“mommie,” she says, “i’ve never seen you and daddy
“Of course you have,” the mother says;
“you’ve just forgotten.”
“i wouldn’t have forgotten that,” she says,
“because i always wish you would.”
“it doesn’t matter,” her father says. ‘’we
both love you and we love each other in our
“you’ve seen us kiss,” the mother says.
“not on the mouth. not the way people
kiss on your soap operas.”
“your mother and i have been together
nearly twenty years,” her father says.
‘’we did a lot of kissing in our time.
that’s why we have you and your brother,
“maybe you did, but you don’t now.”
their daughter says.
the father says, “your mother and i sleep
in the same bed. we do our best to get along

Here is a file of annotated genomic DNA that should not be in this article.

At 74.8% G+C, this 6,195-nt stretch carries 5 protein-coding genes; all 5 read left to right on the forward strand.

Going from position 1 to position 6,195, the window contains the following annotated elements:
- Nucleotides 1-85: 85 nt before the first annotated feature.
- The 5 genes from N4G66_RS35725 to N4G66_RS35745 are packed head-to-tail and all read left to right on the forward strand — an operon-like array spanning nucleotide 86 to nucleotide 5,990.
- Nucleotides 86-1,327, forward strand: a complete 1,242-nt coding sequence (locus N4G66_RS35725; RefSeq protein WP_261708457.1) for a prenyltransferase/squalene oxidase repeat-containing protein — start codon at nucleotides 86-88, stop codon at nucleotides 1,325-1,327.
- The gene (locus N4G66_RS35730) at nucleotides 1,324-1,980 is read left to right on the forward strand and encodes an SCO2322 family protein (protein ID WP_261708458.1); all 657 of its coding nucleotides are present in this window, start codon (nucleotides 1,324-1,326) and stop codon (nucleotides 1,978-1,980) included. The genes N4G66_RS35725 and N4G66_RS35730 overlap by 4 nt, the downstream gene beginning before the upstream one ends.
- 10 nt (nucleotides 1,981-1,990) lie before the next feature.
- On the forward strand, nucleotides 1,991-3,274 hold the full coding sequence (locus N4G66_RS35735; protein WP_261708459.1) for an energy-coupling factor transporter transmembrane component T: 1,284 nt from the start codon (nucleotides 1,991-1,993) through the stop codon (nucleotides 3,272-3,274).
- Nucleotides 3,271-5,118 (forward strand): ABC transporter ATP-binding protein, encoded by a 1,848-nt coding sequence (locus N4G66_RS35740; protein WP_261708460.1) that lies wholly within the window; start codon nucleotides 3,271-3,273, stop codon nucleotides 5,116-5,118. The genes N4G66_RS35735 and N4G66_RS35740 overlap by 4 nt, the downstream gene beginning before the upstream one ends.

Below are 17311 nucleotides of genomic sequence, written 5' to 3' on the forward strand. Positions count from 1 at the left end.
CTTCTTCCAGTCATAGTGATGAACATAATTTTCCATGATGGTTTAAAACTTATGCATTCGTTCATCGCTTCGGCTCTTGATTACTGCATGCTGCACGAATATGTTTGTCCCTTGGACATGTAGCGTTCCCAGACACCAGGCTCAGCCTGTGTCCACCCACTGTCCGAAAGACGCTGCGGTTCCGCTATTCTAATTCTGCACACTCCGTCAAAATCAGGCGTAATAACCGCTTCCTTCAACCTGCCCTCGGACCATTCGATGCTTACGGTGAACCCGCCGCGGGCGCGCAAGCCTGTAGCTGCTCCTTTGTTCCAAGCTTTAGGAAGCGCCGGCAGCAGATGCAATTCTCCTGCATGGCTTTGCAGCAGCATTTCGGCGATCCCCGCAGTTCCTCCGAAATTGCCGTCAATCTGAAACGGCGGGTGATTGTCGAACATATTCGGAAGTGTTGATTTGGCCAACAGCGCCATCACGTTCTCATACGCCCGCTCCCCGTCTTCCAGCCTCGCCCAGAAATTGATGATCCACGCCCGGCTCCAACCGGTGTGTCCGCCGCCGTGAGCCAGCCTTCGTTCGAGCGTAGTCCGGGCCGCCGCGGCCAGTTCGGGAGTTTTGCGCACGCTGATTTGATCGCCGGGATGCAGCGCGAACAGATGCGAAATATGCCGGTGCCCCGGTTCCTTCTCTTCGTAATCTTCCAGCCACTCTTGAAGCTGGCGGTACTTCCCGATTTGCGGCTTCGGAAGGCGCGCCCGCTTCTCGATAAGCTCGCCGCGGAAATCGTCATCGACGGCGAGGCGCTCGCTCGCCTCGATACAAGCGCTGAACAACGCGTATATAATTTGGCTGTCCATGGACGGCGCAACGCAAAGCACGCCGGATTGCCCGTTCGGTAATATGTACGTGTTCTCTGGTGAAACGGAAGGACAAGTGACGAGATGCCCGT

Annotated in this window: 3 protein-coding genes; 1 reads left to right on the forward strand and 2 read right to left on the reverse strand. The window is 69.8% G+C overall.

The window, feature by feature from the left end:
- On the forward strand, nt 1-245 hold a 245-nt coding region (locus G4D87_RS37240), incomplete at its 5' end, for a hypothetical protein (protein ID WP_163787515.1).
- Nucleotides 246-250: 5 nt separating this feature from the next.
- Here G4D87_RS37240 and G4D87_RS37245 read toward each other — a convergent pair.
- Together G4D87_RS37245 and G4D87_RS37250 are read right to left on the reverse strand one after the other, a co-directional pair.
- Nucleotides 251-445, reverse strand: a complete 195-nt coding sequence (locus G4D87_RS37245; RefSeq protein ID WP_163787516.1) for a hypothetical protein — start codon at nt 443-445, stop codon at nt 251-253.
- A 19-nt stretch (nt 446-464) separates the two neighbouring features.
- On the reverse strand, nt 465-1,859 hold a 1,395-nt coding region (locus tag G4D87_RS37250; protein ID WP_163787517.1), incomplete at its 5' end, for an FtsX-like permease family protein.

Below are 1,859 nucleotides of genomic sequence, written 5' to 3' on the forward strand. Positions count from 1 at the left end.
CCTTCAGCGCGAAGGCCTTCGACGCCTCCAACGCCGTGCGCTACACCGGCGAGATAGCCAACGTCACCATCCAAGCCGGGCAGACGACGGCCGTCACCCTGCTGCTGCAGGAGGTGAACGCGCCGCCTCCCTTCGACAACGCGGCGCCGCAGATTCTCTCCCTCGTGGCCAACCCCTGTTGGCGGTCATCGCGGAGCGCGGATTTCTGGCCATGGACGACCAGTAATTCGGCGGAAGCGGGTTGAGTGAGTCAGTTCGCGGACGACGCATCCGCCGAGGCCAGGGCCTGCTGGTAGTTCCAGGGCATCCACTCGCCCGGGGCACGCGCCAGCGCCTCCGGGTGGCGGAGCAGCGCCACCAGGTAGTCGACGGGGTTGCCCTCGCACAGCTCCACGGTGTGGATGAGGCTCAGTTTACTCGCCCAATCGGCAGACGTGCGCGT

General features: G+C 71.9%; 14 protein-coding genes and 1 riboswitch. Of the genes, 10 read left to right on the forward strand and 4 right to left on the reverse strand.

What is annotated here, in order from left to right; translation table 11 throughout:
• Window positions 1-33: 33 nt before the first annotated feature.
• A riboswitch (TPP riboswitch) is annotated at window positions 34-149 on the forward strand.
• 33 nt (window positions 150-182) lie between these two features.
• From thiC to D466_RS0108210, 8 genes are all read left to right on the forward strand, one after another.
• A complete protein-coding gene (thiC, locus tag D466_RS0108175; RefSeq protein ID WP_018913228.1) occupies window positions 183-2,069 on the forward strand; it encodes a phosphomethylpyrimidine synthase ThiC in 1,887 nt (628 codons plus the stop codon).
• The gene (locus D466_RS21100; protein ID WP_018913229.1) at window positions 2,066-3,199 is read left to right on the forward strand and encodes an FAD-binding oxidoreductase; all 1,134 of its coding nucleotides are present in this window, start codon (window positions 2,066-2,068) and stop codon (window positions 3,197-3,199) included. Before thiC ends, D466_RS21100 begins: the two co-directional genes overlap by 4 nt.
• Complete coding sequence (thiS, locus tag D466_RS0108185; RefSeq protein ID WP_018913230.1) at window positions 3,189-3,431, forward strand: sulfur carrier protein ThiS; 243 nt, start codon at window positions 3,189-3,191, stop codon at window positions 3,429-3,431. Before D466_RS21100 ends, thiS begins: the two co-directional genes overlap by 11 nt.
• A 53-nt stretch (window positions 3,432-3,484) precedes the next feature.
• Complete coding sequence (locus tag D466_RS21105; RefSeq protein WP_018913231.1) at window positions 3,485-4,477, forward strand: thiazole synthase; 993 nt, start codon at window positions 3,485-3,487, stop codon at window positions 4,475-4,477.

and we have our love for you and your brother
in common. there are things we have come to
understand that you will someday also understand.”
this almost satisfies her, but she adds,
“i think you wish that mommie still kissed you.”
the mother says, “if you’re finished eating,
you may leave the table.”
Gerald Locklin, one of the central figures of America’s underground poetry scene, is the author of numerous books and chapbooks of poetry and fiction. An emeritus professor at California State University, Long Beach, he still teaches an occasional class in poetry. “Learning to See Crooked” is from his collection Children of a Lesser Demagogue, which was published as a double issue of Wormwood Review, copyright 1987, and is reprinted by permission. The author’s photo is by Barbara Locklin.